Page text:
Wolf Hunting in Alaska
Wolves are members of the family Canidae. The pelt color of Alaska wolves ranges from black to nearly white, with every shade of gray and tan in between. Gray or black wolves are most common, and the relative abundance of each color phase varies over time and from place to place. Most adult male wolves in Interior Alaska weigh from 85 to 115 pounds (38.6–52.3), but they occasionally reach 145 pounds (65.3 kg). Females average 10 to 15 pounds (2–5 kg) lighter than males and rarely weigh more than 110 pounds (50 kg). Wolves reach adult size by about 1 year of age.
Wolves are found throughout mainland Alaska, on Unimak Island in the Aleutians, and on all of the major islands in Southeast except Admiralty, Baranof, and Chichagof. This range includes about 85 percent of Alaska's 586,000 square-mile area. Wolves are adaptable and exist in a wide variety of habitats extending from the rain forests of the Southeast Panhandle to the arctic tundra along the Beaufort Sea. Alaska is home to an estimated 7,000 to 11,000 wolves. Wolves have never been threatened or endangered in Alaska. They are found in nearly all of their historic range, excepting the center of urban areas, although they are found on the outskirts of Anchorage, Fairbanks and Juneau.
The highest densities occur in Southeast Alaska, where Sitka black-tailed deer serve as the major food source for wolves. Wolf densities are lowest in the coastal portions of western and northern Alaska. Although the distribution of wolves has remained relatively constant in recent times, their abundance is influenced by harvest levels, diseases, and prey availability.
Wolves are social animals that live in packs that may include the parents and pups of the year, yearlings, and other adults. The average pack size is six or seven animals. Packs of 20 to 30 wolves sometimes occur, and these larger packs may have two or three litters of pups from more than one female.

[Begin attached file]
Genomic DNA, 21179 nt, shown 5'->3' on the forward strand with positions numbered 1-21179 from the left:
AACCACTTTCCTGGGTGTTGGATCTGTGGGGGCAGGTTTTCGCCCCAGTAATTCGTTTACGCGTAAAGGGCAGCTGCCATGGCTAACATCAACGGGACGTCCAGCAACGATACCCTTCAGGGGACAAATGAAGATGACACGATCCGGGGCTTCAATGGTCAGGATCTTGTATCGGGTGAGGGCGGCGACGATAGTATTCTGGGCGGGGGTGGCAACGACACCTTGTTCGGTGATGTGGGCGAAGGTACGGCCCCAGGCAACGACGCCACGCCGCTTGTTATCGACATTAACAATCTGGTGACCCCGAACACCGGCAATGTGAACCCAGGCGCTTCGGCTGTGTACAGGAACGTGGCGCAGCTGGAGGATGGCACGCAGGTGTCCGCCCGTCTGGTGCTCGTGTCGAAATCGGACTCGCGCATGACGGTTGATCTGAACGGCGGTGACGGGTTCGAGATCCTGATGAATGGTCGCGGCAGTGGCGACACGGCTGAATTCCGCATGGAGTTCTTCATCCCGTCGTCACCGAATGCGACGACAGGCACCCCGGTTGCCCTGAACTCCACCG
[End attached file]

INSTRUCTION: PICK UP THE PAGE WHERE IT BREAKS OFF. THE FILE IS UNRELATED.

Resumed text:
The social order in the pack is characterized by a separate dominance hierarchy among females and males. In most areas wolf packs tend to remain within a territory used almost exclusively by pack members, with only occasional overlap in the ranges of neighboring packs.
Typically one female wolf in a pack has a litter of about seven pups each year. This varies, in some packs more than one female may bring off a litter. In some cases a pair of wolves may not form a pack or belong to a pack, and will bring off a litter of pups.
Despite a generally high birth rate, wolves rarely become abundant because mortality is also high. In much of Alaska, predation by other wolves, and hunting and trapping are primary causes of death; and diseases, malnutrition, and accidents to a lesser degree. Predation by other wolves is a major cause of death because wolves defend their territories from other wolves. Dispersing wolves (e.g., young adults) are common but they typically find little suitable habitat that is not already occupied by other wolves.
Wolves are carnivores, and in most of mainland Alaska moose and/or caribou are their primary food, with Dall's sheep, squirrels, snowshoe hares, beaver, and occasionally birds and fish as supplements in the diet. In Southeast Alaska, Sitka black-tailed deer, mountain goats, and beaver are the most important sources of food. Research indicates that salmon are important seasonally where they are available, especially to young wolves. During summer, small mammals including voles, lemmings and ground squirrels are taken. Wolves also scavenge.
Wolf tracks compared to the human hand.
Wolf Tracks vs Labrador Tracks
Photograph illustrates the difference between an average wolf track and the track of an 80-pound labrador. Notice how long the stride of the wolf is compared to that of the labrador.